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There are no hard and fast rules as to how we should taste saké. But you can follow a simple guideline that professional sommeliers use when evaluating saké. It will help you gain a better insight into the type of saké you are drinking and what it has to offer in terms of your sensory experience. The following are the basic guidelines and steps that one can use when evaluating a sake:


Clear water-like or colourless - The majority of the saké in the market goes through the process of charcoal fining to remove the colour. This is why most saké are light in colour and almost water-like.

Lemon green in colour - Saké that has just been freshly pressed (the solids are removed) and has not gone through the charcoal fining process.

Light Gold /Straw (pale yellow) colour - Sakés that have gone through some light aging process. This is caused by the reaction between ingredients in saké such as amino acids, sugar and oxygen. - Sakés that did not go through the charcoal fining process called Muroka (無濾過) will also tend to have this colour.

Amber/Brown/Gold - Saké that has seen a longer ageing process like koshu 古酒 or jukusei-koshu 熟成古酒, usually but not always aged at the brewery for 3 years or more. A relatively younger aged saké that has gone through only a year of ageing will probably lean towards lighter gold than amber or brown. However, darker shades of gold, brown or amber colour may, but not necessarily indicate a fault in the saké. Normally the smell of the saké will give a better indication of whether a saké is faulty, perhaps due to bad storage conditions or contamination.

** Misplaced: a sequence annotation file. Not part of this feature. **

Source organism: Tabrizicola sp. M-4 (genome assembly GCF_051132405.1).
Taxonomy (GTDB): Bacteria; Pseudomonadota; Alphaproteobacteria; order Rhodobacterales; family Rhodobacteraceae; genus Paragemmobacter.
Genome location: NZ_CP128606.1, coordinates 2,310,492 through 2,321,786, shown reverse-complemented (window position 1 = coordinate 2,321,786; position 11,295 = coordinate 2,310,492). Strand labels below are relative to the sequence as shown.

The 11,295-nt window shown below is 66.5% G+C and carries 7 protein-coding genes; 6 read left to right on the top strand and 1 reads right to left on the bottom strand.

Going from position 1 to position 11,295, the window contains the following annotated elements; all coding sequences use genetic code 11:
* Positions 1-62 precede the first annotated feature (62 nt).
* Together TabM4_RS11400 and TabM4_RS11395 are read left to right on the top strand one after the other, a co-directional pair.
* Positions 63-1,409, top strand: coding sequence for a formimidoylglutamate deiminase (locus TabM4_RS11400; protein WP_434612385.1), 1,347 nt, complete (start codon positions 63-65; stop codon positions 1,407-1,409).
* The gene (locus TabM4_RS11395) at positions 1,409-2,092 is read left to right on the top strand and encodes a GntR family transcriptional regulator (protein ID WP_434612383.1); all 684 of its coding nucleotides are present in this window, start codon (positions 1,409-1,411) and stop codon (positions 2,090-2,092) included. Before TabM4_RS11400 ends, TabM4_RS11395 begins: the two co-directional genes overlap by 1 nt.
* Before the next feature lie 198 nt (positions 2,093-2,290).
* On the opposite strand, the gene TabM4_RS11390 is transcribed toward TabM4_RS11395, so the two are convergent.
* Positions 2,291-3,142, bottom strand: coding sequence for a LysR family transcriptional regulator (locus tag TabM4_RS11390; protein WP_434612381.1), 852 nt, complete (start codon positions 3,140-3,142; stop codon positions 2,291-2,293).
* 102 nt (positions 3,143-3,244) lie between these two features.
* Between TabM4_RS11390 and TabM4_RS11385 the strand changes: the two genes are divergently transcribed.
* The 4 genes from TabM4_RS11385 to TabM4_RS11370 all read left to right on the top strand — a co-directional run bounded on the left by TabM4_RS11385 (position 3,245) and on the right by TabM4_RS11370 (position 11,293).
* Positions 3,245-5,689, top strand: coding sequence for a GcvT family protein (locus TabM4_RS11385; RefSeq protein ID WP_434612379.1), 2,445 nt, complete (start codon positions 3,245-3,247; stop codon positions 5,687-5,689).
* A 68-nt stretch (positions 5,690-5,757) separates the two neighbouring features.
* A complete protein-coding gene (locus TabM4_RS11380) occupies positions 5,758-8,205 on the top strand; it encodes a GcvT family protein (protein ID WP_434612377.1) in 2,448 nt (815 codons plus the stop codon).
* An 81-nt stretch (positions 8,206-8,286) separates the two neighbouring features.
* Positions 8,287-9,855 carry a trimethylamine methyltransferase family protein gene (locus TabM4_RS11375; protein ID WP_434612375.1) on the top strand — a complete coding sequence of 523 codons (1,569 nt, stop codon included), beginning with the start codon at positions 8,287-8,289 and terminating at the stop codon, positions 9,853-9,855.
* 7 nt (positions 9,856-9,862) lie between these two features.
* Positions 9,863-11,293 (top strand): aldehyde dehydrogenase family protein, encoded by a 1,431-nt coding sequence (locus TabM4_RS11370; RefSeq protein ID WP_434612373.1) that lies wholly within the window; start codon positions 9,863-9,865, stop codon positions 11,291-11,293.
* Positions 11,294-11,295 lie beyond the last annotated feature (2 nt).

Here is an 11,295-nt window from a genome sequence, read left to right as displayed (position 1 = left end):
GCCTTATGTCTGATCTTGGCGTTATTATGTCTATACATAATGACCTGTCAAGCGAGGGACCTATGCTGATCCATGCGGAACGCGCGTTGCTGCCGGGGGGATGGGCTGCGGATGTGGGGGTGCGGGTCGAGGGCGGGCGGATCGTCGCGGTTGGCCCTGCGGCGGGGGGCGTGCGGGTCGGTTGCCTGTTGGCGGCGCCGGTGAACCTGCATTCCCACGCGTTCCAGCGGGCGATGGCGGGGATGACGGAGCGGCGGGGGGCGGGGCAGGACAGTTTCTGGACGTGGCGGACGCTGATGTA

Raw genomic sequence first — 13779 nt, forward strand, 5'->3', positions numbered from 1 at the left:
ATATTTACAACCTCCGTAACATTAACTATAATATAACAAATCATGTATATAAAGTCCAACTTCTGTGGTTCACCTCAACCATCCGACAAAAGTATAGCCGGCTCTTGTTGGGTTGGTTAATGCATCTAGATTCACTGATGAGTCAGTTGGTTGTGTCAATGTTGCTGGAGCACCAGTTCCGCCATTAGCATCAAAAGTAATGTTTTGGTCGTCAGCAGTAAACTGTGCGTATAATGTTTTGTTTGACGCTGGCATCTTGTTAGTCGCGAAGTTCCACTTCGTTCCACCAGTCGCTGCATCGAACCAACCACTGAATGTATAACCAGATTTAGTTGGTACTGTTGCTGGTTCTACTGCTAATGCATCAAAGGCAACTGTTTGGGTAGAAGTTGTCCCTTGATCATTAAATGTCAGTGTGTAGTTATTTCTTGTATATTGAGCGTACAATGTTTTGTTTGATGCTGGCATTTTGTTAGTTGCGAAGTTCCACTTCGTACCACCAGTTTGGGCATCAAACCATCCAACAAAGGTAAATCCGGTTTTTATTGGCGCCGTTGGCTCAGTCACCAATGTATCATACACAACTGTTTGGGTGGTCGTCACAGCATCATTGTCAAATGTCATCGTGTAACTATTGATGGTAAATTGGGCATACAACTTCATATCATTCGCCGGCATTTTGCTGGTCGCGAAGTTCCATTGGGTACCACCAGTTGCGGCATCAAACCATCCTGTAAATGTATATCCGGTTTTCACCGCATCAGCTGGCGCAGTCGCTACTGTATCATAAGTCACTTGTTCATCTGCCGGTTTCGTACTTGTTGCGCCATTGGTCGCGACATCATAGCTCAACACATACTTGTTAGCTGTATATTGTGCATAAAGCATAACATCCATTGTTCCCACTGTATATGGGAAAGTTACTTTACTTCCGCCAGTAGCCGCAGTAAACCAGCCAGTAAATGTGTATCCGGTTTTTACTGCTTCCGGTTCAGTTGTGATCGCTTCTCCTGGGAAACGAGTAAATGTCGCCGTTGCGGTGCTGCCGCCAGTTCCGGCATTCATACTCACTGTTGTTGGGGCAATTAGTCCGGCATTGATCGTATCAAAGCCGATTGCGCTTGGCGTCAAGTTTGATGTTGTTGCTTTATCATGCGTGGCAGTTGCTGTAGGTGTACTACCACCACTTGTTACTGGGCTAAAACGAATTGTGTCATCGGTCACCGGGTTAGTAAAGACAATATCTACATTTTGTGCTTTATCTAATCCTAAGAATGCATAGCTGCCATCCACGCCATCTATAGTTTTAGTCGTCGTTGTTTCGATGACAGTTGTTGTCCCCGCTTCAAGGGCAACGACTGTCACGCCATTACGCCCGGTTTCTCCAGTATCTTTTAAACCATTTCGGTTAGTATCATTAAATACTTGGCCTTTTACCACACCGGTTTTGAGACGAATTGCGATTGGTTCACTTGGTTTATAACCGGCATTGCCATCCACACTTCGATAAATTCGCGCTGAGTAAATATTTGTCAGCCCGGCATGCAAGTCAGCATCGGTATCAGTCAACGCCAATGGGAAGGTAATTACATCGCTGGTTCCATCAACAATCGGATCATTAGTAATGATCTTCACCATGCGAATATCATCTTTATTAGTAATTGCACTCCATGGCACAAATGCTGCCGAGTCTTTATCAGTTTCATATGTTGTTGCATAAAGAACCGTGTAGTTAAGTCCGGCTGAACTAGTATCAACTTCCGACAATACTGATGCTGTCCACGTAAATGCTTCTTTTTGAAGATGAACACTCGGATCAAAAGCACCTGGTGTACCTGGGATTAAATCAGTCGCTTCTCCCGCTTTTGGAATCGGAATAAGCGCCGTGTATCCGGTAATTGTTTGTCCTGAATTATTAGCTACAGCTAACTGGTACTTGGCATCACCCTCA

AROMAS/FRAGRANCE (Subdued - Medium - Strong)

Historically saké was made as an alcoholic beverage of taste rather than for its fragrance or kaori 香り. Due to the advent of the modern rice polishing machines, improvement in brewing technology and the discovery and usage of “aromatic” yeasts, sakés started to have more pronounced fruity and floral aromas.

The list below is not exhaustive and consumers are encouraged to discover aromatic terms that resonate with them personally, for example a memory of a smell from childhood or sensivity towards other delicate aromas.

Aged − black tea, caramel, cinnamon, cloves, honey, incense, meat broth, mushrooms, nuts (e.g. almond, walnut), soy sauce, tobacco, woody, etc

Caramel − bubblegum, cotton candy, honey, marshmallow, molasses, syrup etc.

Cereal/Grains − rice or steamed rice, rice bran, malt, oats, etc

− chestnut, although not a grain I have included it here as it tends to be associated with the sakés in this category.

Dairy − butter, cheese, milk, sour cream, yoghurt etc.

Fruity − apple, apricot, banana, citrus (e.g. lemon, orange, yuzu), lychee, melon (honey dew, rock melon, etc), nectarine, pear, tropical fruits (e.g. pineapple, jackfruit), strawberry, white peach,.

Floral/ Grass − green bamboo, cherry blossom, cut grass, lily, honey suckle, osmanthus, rose, violet, white flowers, etc.

Herbs − basil, celery, fenugreek, lemon grass, mint etc.

Nuts − almond, chestnut, hazelnut, walnut, etc

Spices − cinnamon, cloves, pepper (both black or white), nutmeg etc.

Faulty − barnyard, burnt hair, damp, moldy, musky, rotten vegetables, sticky plasters, sulfur, vineger, etc.

Sakés that use highly polished rice such as ginjo and daiginjo will tend to have higher intensity of the fruity and floral aroma spectrum while a less polished rice saké such as a honjozo and some junmai will gravitate towards the cereals/grain profile. Traditional brewing processes such as the kimoto and yamahai methods will have more dairy/lactic aromas, complex and savoury umami notes.